Now, Fedrizzi has explored the role of construction in the future of the planet—in the context of how our country can reduce C02 and thrive economically—in his book, Greenthink: How Profit Can Save the Planet (Disruption Books). Proceeds of the book go to USGBC’s Project Haiti and Center for Green Schools initiatives.
Proceeds of Greenthink will go to the HOK-designed William Jefferson Clinton Children’s Center in Port-au-Prince, Haiti.
Proceeds also benefit the Center for Green Schools, which promotes global initiatives such as the annual Green Apple Day of Service. Bottom Photo: Ana L. Ka’ahanui
Leonardo DiCaprio, who calls Fedrizzi’s work “revolutionary,” lays out the potential peril to the earth in the book’s foreword, in which he states: “We are living during a period of change unprecedented in the history of our planet.”
In Greenthink, Fedrizzi demonstrates that environmentalism and profit-based business can do much more than simply coexist. They can work together in sublime, syncopated fashion, building on each other for the benefit of the planet and its people. As Fedrizzi writes in his book, “The most successful environmental organizations today work with business, to show them how much money they can save—and/or make—by transitioning to sustainable business practice.”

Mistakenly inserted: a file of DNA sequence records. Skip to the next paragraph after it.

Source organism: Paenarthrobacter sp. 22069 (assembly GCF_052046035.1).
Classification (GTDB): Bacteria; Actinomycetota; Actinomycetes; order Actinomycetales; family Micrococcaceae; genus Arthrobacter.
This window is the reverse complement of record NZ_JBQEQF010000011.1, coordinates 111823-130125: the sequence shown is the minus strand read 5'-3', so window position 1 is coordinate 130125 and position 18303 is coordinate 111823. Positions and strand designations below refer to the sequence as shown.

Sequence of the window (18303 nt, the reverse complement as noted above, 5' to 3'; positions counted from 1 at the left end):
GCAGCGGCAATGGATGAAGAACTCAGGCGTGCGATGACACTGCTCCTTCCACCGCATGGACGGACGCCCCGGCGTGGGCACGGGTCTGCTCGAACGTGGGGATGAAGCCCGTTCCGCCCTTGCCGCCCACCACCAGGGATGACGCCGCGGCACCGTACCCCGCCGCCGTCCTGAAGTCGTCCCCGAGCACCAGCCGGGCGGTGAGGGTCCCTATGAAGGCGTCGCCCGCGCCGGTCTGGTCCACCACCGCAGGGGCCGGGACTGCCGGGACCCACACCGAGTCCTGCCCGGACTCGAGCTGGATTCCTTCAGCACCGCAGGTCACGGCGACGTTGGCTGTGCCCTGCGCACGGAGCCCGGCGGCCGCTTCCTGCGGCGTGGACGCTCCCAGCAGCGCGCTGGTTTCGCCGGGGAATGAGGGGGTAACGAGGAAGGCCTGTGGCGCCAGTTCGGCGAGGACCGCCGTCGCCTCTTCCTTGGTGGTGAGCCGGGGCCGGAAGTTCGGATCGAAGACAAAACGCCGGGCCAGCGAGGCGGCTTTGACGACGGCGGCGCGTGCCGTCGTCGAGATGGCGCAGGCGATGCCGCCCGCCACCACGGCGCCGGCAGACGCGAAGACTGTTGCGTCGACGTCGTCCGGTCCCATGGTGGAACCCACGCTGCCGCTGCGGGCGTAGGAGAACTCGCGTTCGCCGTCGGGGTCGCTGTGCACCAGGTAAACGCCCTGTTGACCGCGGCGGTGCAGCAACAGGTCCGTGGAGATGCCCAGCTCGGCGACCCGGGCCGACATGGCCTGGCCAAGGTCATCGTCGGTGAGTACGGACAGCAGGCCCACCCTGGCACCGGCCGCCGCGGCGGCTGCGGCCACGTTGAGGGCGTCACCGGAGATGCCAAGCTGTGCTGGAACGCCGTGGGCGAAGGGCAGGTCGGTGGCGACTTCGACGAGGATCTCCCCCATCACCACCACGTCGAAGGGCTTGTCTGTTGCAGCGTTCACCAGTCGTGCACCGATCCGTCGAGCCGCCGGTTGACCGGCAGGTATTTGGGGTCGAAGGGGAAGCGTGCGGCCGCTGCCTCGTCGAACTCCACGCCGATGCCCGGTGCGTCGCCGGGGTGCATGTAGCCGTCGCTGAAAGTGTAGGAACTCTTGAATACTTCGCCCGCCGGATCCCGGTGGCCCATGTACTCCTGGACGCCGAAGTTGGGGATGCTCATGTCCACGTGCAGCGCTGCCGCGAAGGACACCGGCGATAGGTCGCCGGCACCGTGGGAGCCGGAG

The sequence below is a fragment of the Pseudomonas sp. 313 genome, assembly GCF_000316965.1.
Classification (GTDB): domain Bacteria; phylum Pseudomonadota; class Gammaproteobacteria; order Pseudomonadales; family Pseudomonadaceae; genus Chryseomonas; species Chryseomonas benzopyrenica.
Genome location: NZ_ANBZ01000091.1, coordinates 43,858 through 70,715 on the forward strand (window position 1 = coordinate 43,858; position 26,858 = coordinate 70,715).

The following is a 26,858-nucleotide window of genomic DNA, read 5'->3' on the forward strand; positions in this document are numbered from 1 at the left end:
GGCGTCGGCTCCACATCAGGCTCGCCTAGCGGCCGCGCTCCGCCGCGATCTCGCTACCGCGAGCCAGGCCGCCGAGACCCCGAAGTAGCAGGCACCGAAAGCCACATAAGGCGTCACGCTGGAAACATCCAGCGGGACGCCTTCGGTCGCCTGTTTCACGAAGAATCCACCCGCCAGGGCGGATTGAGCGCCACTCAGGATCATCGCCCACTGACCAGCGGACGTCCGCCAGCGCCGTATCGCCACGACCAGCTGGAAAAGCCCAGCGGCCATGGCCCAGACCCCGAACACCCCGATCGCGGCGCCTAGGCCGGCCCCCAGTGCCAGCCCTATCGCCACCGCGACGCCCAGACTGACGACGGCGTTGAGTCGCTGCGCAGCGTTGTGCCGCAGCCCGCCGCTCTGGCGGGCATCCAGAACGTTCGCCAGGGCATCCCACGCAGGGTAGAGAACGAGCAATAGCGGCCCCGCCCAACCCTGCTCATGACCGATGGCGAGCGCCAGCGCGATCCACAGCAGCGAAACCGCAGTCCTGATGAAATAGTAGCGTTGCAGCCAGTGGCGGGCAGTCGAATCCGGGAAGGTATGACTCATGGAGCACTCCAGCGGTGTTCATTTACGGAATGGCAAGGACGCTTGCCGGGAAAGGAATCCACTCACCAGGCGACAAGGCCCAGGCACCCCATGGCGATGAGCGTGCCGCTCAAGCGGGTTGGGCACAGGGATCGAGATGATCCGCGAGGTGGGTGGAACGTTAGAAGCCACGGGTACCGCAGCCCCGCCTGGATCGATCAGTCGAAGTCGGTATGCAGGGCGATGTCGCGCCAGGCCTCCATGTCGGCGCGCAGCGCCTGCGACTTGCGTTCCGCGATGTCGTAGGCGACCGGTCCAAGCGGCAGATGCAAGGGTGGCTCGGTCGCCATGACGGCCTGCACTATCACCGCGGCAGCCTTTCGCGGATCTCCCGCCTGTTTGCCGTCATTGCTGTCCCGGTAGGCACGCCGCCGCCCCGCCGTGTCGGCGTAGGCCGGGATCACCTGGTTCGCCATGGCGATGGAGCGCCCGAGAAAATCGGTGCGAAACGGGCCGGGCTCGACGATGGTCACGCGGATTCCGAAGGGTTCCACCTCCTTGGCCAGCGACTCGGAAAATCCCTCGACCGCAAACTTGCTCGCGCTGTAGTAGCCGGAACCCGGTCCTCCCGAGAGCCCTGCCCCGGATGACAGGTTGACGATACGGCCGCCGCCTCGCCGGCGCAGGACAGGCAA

It is a matter, Fedrizzi says, of rising above the divisive mood of politics, learning how to collaborate, and staring down the old-school attitude that profit and environmentalism do not mix. In fact, business has the potential to succeed in environmentalism in a way that the government has not, he says.
Fedrizzi reflected on the global agreement to reduce global warming, reached this past winter, at the United Nations Climate Change Conference in Paris. The unprecedented consensus was a big step forward, but now, Fedrizzi says, governments must ratify it.
“It’s the best intentions and the best strategy,” Fedrizzi says of the agreement, “but now the governments have to put their intentions into action.”